GMP are also in the middle of investigations which will soon see some suspected offenders arrested and presented to court; although it is right to point out that this is predominately focused on historic cases of abuse.
We see this problem as complex and one with a number of aspects which must be addressed.
Too often young girls are targeted and even they themselves don’t see or understand the early signs of grooming. Through the hard hitting play “Somebody’s Sister; Somebody’s Daughter” we work in schools and communities to educate our youngsters and make them aware of the early warning signs of grooming.
You might question the value of performing a play? Many people did, but I can tell you that 35 young people came forward to discuss concerns they had last year alone as a result of seeing it.
We work closely here with different agencies now through the MASH, which is where professionals work alongside each other to review cases that come in, share information and ensure that victims don’t fall through gaps between different agencies.
So, do we have the right checks and balances in place here then in Oldham? We strongly believe so, but we cannot be complacent nor can we ever believe that we are perfect.
We treat all those identified in this work as victims. Regardless of their background or their previous behaviour we do not allow that to be used to explain away a problem and ignore it.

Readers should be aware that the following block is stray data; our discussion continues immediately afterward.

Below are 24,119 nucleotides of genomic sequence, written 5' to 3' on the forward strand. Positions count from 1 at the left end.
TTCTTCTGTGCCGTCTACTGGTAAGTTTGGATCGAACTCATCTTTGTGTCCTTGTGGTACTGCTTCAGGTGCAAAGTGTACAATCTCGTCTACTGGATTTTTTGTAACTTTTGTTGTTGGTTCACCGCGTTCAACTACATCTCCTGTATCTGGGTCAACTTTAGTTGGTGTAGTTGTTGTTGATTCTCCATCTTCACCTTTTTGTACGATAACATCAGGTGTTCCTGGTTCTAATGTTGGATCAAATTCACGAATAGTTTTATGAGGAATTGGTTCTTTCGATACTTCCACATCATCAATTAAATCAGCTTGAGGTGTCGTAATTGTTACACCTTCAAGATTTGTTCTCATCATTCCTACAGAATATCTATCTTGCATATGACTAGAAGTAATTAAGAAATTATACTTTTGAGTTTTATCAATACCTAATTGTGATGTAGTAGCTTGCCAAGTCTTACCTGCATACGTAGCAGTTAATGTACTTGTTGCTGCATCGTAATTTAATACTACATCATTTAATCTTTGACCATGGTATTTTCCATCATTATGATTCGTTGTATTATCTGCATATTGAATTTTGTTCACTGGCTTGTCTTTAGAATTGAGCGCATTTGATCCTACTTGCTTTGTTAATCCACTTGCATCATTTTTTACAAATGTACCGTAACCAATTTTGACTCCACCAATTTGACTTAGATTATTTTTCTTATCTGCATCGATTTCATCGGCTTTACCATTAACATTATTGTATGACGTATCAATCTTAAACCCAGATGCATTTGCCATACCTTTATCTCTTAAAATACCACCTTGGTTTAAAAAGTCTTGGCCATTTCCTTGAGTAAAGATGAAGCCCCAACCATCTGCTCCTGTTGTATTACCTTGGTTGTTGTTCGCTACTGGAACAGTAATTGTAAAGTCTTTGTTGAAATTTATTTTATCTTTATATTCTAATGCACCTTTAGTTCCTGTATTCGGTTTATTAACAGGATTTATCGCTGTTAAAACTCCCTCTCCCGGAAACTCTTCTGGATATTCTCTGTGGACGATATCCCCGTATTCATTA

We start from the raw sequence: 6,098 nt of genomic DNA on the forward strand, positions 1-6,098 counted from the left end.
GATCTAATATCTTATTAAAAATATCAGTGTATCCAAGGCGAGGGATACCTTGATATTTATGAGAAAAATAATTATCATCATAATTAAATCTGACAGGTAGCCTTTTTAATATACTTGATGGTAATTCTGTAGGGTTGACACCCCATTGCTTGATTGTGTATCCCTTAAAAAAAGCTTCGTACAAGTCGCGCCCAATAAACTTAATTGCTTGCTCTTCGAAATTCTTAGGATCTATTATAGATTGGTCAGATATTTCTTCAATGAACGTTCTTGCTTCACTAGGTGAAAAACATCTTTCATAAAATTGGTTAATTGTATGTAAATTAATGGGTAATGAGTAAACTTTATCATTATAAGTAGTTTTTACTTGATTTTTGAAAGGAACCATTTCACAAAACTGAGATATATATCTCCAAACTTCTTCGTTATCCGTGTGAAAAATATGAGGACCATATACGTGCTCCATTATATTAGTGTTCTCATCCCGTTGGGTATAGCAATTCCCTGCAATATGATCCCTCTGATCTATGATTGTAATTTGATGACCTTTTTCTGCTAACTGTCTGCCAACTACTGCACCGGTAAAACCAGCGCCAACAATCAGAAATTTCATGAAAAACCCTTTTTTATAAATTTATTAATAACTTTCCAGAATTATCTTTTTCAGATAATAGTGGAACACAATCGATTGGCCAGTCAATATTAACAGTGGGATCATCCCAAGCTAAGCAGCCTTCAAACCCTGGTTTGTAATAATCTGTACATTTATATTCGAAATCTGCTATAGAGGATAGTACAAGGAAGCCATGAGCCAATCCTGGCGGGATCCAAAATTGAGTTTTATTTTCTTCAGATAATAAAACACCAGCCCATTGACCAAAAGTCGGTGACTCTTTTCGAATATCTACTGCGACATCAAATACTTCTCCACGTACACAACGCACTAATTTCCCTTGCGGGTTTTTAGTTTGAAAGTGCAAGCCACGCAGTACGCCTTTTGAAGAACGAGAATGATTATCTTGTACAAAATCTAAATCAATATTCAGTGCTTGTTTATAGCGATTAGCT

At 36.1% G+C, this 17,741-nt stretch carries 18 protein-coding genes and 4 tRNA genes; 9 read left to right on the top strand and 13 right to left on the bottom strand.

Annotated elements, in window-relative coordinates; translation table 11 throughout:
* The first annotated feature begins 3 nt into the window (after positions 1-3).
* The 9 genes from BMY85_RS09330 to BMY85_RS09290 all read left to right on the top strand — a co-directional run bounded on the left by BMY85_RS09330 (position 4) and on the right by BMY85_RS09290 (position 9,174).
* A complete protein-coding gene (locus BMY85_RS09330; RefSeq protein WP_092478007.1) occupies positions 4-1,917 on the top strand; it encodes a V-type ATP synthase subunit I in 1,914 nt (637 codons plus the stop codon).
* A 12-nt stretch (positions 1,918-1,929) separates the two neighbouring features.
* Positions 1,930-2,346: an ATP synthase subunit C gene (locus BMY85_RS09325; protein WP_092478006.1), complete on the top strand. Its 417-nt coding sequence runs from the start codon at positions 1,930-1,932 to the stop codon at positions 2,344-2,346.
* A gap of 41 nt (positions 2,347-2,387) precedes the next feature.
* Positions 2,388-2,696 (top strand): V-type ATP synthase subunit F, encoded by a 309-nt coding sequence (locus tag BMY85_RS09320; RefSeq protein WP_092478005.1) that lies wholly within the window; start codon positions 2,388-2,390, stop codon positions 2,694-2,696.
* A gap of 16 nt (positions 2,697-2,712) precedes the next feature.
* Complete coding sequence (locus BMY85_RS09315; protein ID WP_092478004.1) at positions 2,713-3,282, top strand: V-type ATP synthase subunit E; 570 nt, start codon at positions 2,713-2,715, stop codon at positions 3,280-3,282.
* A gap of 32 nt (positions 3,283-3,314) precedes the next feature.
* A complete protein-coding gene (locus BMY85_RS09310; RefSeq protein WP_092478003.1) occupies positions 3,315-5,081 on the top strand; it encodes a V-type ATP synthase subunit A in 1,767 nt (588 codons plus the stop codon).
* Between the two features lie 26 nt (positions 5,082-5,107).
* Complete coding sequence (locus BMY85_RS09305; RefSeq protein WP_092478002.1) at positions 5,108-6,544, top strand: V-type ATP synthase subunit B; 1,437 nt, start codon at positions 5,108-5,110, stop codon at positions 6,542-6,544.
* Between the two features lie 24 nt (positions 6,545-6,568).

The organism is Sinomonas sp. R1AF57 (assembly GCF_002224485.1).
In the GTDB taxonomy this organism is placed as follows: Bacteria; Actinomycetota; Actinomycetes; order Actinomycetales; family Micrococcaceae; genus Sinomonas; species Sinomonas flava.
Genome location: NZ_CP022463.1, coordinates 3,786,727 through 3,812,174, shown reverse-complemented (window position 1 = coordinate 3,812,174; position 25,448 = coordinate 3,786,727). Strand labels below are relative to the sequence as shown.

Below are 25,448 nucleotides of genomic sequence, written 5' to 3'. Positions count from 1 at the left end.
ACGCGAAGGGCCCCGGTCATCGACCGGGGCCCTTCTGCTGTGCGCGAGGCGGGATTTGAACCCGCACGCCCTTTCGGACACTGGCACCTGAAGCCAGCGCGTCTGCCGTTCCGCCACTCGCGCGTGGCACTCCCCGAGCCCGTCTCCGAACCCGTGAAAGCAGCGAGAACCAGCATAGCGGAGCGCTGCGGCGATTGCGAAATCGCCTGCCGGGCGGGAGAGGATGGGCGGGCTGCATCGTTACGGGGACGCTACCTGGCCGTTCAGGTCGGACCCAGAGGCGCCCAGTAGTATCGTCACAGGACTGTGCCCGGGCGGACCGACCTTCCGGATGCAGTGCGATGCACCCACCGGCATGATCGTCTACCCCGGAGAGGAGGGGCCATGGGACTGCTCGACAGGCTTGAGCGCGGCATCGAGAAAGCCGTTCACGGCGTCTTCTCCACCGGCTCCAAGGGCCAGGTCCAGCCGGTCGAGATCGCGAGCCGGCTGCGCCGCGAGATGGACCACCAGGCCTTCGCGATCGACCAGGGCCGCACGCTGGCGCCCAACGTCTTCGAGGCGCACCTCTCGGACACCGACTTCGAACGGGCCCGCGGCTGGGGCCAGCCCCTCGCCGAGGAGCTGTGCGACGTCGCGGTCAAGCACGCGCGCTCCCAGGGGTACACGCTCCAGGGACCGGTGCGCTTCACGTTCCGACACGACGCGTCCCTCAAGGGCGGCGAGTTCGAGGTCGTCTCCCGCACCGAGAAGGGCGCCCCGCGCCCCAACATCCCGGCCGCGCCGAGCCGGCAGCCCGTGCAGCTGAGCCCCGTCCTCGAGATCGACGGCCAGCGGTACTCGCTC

We also don’t pigeonhole victims. Although the majority of known victims of CSE are white girls, not all of them are. Increasingly vulnerable boys are groomed on line by older men, for example, and youngsters from all backgrounds, including the Asian community, are vulnerable. Abusers will seek out opportunities to exploit whoever, wherever and whenever they can in society.
I have focused in this post-Rotherham blog on one particular form of abuse for obvious reasons, but there are many others. Their methods and characteristics evolve over time which is why we must innovate and work differently every day.
Ultimately though, we also need a community response.
You know what is happening in your area – and you are our eyes and ears. We need you to report any concerns so they can be looked into.
If you have any concerns at all, then a new GMP website has been launched this week at http://www.itsnotokay.co.uk
It contains information for young people, parents, carers, and professionals alike. You can report child sexual exploitation concerns to the police by dialling 101.
Please also take time to read the Oldham Chronicle’s coverage next week of the work that is going on in Oldham.
But above all, please remember that we all have a role to play in protection.
Child Sexual Exploitation is everyone’s business.
Thanks for listening,
* NOTE: I have amended these figures since initial publication to reflect the most up-to-date figures I’ve now received.